The Pandemic Letters: Trapped Overseas

Trapped in Cambodia: The Experience of John

Associate Editor Jim Weitz has compiled a series of interviews and first-person accounts of travelers trapped overseas by quarantine protocols associated with the CCP Virus (COVID 19).

My professional background is in photography. I worked a pretty steady job when I was young. Then starting around 40 I began working at various different jobs, including for the police as a crime scene investigator for a couple years. And I traveled a lot. The last six years has been a whirlwind. I moved from England to France where I bought and renovated a house. I met a woman there and fell hard for her, then we moved together to Bordeaux where we bought a couple cottages. Unfortunately, she left me six months later and the relationship ended in 2017. I went back to England where I spent a couple of months recovering from depression.

I was looking for a way to reconnect with people, and I found an outfit that could arrange for me to teach English in Cambodia as a volunteer. They posted me in the southwest of the country, where I spent two happy months teaching children in a remote village. That was March to May 2018. I fell in love with the country, the people and my students. Doing something altruistic for the first time in my life renewed my faith in humanity. Cambodia became a special place for me.

I went back to England where I worked some labor jobs, which I wasn’t too crazy about, especially during the cold British winter. The house in France sold in December 2019 and I got some money from that. I decided to go back to Asia, this time to Sri Lanka, where I spent four weeks teaching children and a couple weeks traveling. After that I flew to Bangkok. In the beginning of March there were whisperings that the borders were going to close, so I traveled from northern Thailand to Laos by bus and on to Cambodia by airplane, because I thought I’d rather be stuck in Cambodia; it’s not landlocked and I had good memories of the country and my time teaching there. I crossed the border on March 20th.

I wanted to visit my former students. But the school where I taught had closed due to the coronavirus. In fact, the entire village was closed to foreigners. At least the beaches in Cambodia were still open. I went down to Koh Rong Sanloem Island and spent 10 weeks there. Beautiful beaches! I had a flexi-ticket to go back to England in April, but April came and went, and I kept extending my time on island, as there were no flights, anyway. Thank God I got a flexi-flight … I met loads of Westerners when I was at the beach, and we started feeling like a family. But most of them eventually went back through Seoul, flying with Korean Airlines to their homes, which wasn’t an option until the start of June, and a very expensive one.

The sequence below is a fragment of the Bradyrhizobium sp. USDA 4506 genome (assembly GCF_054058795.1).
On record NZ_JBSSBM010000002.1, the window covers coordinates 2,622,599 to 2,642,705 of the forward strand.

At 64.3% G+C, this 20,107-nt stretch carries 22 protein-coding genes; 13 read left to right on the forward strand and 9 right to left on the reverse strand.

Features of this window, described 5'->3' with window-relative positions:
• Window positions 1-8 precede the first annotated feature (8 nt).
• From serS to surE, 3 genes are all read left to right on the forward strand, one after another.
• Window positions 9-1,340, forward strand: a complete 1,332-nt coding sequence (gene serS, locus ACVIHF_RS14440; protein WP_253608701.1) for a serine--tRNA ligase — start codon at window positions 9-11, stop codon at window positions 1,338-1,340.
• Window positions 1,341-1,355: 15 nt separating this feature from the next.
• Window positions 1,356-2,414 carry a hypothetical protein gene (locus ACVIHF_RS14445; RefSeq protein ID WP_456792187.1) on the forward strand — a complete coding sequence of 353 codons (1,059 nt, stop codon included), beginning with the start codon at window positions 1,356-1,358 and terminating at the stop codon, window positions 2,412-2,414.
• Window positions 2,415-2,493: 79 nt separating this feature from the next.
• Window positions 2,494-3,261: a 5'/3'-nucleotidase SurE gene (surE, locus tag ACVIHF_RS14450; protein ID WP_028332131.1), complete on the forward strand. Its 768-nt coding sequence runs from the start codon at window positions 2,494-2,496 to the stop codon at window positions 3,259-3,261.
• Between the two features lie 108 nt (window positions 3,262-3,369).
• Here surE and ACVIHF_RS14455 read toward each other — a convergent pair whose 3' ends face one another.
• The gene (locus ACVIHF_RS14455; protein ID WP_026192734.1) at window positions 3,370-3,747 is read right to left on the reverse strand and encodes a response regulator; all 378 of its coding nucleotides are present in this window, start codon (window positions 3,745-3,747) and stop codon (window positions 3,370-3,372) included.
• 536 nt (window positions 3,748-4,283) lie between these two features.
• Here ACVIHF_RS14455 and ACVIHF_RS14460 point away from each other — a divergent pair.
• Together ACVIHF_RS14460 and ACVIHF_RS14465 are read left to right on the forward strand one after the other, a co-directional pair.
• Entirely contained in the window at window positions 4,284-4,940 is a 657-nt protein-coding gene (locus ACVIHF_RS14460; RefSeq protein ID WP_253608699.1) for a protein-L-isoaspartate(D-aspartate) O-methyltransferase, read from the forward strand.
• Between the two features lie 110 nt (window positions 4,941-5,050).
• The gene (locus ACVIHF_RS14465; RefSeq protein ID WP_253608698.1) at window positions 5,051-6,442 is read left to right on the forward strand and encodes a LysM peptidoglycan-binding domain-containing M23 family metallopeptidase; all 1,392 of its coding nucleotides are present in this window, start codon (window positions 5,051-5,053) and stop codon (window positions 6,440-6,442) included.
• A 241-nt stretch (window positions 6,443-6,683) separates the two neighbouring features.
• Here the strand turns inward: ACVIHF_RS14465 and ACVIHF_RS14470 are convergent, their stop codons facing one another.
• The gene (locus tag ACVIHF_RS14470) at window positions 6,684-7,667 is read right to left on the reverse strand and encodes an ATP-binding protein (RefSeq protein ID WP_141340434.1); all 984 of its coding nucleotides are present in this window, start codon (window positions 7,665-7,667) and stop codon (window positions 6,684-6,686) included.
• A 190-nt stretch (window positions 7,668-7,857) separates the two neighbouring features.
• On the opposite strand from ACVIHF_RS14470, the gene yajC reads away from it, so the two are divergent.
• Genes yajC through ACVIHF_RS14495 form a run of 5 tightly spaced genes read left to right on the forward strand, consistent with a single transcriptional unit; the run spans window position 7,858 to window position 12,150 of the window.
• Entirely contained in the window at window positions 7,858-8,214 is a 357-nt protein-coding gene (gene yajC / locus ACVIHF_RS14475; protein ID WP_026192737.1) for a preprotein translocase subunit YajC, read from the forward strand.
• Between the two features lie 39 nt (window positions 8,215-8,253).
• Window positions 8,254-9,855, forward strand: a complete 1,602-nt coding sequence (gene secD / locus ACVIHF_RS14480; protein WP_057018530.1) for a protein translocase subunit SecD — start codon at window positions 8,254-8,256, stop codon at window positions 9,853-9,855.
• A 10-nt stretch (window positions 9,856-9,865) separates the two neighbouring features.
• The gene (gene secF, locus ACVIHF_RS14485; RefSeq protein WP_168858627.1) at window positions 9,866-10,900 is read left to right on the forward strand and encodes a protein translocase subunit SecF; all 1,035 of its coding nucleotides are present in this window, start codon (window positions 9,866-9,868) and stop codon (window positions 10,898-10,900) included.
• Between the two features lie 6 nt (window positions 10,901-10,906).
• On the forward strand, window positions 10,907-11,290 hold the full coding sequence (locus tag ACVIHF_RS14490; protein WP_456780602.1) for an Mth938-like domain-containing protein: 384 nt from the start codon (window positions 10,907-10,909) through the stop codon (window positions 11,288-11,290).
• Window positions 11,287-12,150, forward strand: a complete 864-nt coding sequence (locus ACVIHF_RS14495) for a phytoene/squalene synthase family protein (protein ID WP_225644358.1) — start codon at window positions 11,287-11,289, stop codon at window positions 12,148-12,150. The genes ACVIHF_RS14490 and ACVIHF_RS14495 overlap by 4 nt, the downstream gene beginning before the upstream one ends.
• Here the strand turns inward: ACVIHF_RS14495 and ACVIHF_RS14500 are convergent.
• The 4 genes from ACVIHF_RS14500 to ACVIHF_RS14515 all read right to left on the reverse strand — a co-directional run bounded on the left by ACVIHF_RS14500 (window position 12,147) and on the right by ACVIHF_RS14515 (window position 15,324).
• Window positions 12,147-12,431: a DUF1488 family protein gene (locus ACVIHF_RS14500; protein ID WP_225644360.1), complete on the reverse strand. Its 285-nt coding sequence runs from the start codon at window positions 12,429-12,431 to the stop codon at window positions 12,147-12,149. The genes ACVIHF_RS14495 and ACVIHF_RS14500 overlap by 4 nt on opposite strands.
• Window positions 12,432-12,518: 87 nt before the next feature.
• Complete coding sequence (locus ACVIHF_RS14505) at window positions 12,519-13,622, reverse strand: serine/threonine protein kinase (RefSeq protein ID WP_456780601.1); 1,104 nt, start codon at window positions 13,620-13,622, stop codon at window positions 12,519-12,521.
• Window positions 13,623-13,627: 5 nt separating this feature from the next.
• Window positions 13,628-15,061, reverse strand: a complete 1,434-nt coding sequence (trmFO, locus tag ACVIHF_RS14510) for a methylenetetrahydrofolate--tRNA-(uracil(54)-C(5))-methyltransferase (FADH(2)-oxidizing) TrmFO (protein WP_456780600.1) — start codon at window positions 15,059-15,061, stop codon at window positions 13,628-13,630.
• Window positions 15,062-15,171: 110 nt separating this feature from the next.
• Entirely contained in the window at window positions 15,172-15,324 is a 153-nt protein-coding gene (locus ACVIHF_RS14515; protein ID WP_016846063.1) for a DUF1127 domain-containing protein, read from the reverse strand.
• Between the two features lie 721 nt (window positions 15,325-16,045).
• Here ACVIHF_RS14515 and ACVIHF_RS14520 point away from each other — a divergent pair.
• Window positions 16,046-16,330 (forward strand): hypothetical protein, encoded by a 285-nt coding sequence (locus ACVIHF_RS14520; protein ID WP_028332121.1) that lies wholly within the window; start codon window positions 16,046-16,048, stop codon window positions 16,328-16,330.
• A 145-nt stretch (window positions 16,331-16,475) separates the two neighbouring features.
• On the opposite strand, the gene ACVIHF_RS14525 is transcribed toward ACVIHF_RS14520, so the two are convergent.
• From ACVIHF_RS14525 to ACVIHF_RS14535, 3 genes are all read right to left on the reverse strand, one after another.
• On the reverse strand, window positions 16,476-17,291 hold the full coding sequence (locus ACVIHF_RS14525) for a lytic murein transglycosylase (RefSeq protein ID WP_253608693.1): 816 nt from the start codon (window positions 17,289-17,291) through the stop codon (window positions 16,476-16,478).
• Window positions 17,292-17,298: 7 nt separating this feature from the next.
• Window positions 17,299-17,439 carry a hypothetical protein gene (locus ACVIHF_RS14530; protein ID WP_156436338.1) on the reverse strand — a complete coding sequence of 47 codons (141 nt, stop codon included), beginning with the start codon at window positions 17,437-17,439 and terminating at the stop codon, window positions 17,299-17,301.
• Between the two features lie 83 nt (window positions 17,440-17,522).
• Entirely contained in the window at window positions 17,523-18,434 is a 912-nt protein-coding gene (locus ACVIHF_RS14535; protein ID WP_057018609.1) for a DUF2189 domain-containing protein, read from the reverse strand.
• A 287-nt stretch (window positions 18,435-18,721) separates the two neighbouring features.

Then my life took another turn, I met and fell in love with a woman who was working at a resort on the island. Her English was very good. She had been in Vietnam for two years leading tours up and down the length of the country. Then she came to Cambodia and got a job at the resort where I met her. And then, well … one thing led to another and now she’s pregnant. So, my life is about to get a whole lot more interesting and purposeful. I’m 54, never had children. I didn’t want to be an old father, but it looks like that’s what’s going to happen. I’m pretty healthy. I drink a bit, but don’t smoke. She’s 38, quite a bit younger, and she’s really happy about having a child. Eventually, we got tired of the beach, so we moved to Phnom Penh and signed a six-month lease on an apartment. It’s a bit expensive but central. I’m financing everything, which I don’t mind doing. She has to send money to the Philippines to help her family. She’s got children from a previous marriage, who live with her mother-in-law, and she goes home when she can. But there’s no work there.